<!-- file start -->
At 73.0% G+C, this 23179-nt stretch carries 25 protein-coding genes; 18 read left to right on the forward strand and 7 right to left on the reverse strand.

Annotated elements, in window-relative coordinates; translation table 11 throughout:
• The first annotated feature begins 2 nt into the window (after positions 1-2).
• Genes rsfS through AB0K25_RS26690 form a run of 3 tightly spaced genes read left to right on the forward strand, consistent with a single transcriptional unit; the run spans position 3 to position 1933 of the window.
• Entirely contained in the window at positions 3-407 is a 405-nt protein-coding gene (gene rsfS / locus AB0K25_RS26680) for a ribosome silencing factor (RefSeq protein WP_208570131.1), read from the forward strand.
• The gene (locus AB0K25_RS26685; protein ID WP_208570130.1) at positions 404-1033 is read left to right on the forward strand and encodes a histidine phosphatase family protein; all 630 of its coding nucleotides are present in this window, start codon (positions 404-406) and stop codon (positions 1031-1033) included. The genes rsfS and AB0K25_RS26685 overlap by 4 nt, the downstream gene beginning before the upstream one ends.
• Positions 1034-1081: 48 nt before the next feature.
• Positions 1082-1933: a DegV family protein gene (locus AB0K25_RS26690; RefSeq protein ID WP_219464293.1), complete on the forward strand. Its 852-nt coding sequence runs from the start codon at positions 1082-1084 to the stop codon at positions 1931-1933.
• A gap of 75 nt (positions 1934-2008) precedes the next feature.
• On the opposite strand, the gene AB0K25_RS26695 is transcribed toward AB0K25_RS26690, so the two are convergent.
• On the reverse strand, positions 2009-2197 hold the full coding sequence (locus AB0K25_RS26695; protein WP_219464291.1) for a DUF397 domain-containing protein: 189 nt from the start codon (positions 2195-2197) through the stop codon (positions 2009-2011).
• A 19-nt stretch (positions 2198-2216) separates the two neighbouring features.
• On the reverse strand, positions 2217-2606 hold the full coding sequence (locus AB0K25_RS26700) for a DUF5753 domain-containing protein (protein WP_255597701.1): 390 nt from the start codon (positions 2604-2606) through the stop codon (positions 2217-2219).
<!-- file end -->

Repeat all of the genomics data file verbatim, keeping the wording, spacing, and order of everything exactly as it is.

At 73.0% G+C, this 23179-nt stretch carries 25 protein-coding genes; 18 read left to right on the forward strand and 7 right to left on the reverse strand.

Annotated elements, in window-relative coordinates; translation table 11 throughout:
• The first annotated feature begins 2 nt into the window (after positions 1-2).
• Genes rsfS through AB0K25_RS26690 form a run of 3 tightly spaced genes read left to right on the forward strand, consistent with a single transcriptional unit; the run spans position 3 to position 1933 of the window.
• Entirely contained in the window at positions 3-407 is a 405-nt protein-coding gene (gene rsfS / locus AB0K25_RS26680) for a ribosome silencing factor (RefSeq protein WP_208570131.1), read from the forward strand.
• The gene (locus AB0K25_RS26685; protein ID WP_208570130.1) at positions 404-1033 is read left to right on the forward strand and encodes a histidine phosphatase family protein; all 630 of its coding nucleotides are present in this window, start codon (positions 404-406) and stop codon (positions 1031-1033) included. The genes rsfS and AB0K25_RS26685 overlap by 4 nt, the downstream gene beginning before the upstream one ends.
• Positions 1034-1081: 48 nt before the next feature.
• Positions 1082-1933: a DegV family protein gene (locus AB0K25_RS26690; RefSeq protein ID WP_219464293.1), complete on the forward strand. Its 852-nt coding sequence runs from the start codon at positions 1082-1084 to the stop codon at positions 1931-1933.
• A gap of 75 nt (positions 1934-2008) precedes the next feature.
• On the opposite strand, the gene AB0K25_RS26695 is transcribed toward AB0K25_RS26690, so the two are convergent.
• On the reverse strand, positions 2009-2197 hold the full coding sequence (locus AB0K25_RS26695; protein WP_219464291.1) for a DUF397 domain-containing protein: 189 nt from the start codon (positions 2195-2197) through the stop codon (positions 2009-2011).
• A 19-nt stretch (positions 2198-2216) separates the two neighbouring features.
• On the reverse strand, positions 2217-2606 hold the full coding sequence (locus AB0K25_RS26700) for a DUF5753 domain-containing protein (protein WP_255597701.1): 390 nt from the start codon (positions 2604-2606) through the stop codon (positions 2217-2219).